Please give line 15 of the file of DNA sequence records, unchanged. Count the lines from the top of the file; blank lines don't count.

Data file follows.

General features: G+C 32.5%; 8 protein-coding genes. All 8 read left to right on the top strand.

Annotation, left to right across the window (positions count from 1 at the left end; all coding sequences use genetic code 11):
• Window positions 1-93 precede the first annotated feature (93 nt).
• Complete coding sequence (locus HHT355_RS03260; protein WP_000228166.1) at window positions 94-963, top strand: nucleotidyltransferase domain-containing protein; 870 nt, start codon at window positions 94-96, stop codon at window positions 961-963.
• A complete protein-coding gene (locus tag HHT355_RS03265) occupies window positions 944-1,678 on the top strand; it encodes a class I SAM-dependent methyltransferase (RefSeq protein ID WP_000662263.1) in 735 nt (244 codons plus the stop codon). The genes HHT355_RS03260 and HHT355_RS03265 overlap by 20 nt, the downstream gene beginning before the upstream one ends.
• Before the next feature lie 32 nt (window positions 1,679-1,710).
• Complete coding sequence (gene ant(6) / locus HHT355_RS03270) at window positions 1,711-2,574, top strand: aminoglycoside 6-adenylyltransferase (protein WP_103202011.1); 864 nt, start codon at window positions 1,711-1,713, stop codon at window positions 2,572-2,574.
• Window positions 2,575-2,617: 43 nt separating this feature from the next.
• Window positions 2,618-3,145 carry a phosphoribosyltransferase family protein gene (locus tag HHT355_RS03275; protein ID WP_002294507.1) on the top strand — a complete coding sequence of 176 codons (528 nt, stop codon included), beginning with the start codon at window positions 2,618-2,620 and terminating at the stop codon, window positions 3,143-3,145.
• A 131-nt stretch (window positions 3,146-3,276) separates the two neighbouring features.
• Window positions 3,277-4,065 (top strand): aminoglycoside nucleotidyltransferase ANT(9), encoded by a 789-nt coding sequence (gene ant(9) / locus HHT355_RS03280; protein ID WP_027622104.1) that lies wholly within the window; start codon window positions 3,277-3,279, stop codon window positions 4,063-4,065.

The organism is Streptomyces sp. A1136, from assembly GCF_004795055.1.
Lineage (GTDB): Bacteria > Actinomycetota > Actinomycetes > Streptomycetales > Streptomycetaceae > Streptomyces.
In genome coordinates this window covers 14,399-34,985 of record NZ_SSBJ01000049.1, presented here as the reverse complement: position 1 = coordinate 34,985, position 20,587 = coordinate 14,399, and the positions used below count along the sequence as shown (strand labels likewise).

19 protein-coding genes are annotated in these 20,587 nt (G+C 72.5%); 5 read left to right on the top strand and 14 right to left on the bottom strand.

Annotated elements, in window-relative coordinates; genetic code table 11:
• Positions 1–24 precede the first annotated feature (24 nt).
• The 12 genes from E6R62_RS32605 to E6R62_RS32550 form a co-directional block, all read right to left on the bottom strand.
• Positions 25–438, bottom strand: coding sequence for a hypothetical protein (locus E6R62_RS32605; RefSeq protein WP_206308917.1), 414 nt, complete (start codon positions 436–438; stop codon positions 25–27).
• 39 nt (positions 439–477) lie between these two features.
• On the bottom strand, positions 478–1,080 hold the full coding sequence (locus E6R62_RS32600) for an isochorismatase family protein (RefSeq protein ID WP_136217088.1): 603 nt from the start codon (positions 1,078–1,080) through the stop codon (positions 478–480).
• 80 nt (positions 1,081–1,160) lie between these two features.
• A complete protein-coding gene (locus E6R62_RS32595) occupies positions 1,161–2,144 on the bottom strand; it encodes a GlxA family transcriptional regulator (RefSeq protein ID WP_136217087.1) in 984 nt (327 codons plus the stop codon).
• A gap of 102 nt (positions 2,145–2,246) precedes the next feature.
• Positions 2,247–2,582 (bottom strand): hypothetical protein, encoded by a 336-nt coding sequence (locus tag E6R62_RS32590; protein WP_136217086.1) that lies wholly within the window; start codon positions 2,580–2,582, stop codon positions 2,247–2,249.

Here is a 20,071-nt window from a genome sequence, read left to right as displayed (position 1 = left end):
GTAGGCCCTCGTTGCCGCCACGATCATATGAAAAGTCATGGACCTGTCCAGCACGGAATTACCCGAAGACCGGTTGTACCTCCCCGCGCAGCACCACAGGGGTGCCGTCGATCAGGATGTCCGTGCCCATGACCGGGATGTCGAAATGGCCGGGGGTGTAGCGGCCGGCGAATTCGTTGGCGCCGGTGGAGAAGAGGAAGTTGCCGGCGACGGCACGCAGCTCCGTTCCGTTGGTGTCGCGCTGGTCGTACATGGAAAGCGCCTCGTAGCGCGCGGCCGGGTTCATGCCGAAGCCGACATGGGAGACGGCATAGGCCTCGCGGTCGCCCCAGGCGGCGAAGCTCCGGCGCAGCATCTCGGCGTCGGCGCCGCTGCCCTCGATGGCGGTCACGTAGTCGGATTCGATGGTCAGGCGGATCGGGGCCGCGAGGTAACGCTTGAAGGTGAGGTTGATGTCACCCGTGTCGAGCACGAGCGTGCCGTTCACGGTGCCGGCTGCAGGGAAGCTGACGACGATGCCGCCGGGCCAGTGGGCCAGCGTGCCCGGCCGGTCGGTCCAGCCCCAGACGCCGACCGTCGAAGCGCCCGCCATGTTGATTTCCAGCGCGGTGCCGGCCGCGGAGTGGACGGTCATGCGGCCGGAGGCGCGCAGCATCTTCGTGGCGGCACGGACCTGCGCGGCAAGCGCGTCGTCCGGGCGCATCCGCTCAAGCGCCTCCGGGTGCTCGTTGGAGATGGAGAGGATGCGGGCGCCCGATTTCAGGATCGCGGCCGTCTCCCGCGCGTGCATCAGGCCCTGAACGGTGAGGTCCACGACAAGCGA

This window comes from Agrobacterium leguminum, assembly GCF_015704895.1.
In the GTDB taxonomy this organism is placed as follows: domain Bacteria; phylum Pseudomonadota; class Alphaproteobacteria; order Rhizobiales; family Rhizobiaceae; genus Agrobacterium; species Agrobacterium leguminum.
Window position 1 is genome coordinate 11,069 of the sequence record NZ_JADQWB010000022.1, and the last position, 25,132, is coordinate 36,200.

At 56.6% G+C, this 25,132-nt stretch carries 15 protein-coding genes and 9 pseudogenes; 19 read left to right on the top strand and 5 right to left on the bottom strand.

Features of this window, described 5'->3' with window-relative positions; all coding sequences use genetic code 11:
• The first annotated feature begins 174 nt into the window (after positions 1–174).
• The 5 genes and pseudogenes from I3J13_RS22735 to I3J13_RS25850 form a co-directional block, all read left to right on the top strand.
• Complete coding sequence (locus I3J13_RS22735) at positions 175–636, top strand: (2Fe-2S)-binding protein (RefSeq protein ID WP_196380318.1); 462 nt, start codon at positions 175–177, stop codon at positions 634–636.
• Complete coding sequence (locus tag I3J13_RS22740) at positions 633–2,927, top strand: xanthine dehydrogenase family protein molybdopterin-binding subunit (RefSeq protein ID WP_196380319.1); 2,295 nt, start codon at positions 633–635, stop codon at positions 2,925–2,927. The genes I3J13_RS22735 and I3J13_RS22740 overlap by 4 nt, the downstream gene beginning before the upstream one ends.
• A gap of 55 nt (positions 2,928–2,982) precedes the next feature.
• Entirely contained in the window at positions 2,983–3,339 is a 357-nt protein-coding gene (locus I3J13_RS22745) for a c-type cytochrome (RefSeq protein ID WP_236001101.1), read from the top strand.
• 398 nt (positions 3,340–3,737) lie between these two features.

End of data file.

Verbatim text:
19 protein-coding genes are annotated in these 20,587 nt (G+C 72.5%); 5 read left to right on the top strand and 14 right to left on the bottom strand.